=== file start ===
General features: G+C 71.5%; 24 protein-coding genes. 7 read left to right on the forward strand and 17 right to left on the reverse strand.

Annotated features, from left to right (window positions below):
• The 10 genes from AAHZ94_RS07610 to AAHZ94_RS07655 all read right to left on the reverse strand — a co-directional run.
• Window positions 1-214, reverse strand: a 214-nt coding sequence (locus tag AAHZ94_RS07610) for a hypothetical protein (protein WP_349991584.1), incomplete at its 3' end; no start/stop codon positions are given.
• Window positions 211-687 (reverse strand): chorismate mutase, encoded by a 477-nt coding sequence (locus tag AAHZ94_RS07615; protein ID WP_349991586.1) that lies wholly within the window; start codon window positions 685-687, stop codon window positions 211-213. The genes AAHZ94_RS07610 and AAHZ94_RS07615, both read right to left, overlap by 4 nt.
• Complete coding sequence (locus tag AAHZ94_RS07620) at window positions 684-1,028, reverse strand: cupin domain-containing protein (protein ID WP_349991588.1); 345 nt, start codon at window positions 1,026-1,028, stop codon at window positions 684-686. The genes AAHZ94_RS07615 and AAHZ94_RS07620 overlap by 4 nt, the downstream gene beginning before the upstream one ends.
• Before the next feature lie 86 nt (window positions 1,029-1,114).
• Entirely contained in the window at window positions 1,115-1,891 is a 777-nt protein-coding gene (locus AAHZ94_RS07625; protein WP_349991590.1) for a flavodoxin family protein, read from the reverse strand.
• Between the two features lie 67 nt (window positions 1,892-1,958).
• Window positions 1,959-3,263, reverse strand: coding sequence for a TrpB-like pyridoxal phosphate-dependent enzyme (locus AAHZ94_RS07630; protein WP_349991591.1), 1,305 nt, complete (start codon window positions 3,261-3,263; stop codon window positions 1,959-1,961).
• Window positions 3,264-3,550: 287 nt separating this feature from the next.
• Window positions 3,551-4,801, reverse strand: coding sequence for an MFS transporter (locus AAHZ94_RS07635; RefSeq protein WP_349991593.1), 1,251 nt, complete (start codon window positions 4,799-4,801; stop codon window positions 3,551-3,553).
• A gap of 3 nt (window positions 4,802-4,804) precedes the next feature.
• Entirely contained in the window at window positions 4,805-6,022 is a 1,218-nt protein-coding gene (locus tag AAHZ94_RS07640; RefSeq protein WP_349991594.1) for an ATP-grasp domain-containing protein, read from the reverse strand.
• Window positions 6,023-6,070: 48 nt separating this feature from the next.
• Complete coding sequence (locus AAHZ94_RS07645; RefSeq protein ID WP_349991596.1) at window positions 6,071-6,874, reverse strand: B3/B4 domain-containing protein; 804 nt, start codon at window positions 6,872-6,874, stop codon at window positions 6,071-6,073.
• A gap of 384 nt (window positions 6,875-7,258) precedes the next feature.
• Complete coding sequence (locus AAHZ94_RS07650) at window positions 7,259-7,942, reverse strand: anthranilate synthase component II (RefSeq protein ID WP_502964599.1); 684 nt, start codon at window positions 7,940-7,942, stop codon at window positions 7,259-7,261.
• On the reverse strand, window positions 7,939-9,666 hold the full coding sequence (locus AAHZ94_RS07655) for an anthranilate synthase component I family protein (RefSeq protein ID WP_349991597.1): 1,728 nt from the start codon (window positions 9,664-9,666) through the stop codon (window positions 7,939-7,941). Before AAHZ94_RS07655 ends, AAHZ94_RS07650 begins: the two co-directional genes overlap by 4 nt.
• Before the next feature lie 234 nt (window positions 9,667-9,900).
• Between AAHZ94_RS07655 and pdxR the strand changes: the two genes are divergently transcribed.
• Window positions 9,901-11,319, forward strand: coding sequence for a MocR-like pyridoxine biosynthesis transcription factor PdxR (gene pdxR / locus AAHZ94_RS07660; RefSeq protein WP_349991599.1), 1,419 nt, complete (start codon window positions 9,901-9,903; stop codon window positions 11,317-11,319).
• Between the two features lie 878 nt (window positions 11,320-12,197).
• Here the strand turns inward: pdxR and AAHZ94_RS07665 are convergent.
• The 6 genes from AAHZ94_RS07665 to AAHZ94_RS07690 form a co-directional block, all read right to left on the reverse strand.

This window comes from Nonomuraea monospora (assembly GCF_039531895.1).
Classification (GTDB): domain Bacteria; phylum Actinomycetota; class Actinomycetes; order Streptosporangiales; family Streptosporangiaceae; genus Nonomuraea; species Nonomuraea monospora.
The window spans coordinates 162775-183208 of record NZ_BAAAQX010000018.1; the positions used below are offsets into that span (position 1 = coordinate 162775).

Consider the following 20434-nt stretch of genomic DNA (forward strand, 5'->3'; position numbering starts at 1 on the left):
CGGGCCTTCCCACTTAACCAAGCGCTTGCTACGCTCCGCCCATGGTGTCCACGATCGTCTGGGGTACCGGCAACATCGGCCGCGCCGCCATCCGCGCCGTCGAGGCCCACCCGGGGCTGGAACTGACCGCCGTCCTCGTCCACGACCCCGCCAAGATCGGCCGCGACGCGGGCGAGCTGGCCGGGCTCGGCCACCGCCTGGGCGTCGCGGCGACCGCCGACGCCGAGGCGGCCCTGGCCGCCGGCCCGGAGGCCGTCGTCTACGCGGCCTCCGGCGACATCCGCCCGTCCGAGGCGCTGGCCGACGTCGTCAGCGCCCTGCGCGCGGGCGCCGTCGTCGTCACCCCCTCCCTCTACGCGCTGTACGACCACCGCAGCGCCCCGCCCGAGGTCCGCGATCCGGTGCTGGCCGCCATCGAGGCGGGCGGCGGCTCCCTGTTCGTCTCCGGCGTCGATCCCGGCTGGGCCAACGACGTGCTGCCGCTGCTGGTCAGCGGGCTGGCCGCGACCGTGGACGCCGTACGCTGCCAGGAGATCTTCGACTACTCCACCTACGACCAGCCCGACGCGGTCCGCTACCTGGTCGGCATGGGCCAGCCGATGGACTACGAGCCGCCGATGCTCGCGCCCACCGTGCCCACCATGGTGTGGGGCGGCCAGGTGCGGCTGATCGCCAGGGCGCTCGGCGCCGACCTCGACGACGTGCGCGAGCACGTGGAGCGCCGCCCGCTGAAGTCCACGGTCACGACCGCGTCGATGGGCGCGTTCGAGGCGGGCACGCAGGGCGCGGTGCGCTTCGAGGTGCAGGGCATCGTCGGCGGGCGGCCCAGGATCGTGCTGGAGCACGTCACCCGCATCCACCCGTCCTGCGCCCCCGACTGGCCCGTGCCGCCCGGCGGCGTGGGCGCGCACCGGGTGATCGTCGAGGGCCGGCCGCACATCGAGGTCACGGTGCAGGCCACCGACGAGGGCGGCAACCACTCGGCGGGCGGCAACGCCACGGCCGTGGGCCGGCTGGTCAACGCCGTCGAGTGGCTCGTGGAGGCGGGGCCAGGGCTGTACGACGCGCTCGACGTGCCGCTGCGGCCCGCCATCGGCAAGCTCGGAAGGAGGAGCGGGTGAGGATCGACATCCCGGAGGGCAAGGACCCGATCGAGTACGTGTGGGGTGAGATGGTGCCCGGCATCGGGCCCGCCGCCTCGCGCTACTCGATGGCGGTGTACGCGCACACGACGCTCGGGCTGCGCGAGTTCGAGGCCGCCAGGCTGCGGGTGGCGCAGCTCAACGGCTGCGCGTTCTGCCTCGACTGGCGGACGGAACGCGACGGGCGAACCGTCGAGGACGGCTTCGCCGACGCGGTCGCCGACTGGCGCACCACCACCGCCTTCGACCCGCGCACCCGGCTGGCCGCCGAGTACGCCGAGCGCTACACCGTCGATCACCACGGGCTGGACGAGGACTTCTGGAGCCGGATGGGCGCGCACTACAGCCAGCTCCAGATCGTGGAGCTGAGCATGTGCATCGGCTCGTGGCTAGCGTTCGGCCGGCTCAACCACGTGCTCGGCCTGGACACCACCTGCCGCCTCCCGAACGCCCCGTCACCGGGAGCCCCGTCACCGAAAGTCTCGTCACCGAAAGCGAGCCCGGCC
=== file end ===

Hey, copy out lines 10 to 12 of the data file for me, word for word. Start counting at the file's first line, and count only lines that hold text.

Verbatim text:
• Window positions 1,959-3,263, reverse strand: coding sequence for a TrpB-like pyridoxal phosphate-dependent enzyme (locus AAHZ94_RS07630; protein WP_349991591.1), 1,305 nt, complete (start codon window positions 3,261-3,263; stop codon window positions 1,959-1,961).
• Window positions 3,264-3,550: 287 nt separating this feature from the next.
• Window positions 3,551-4,801, reverse strand: coding sequence for an MFS transporter (locus AAHZ94_RS07635; RefSeq protein WP_349991593.1), 1,251 nt, complete (start codon window positions 4,799-4,801; stop codon window positions 3,551-3,553).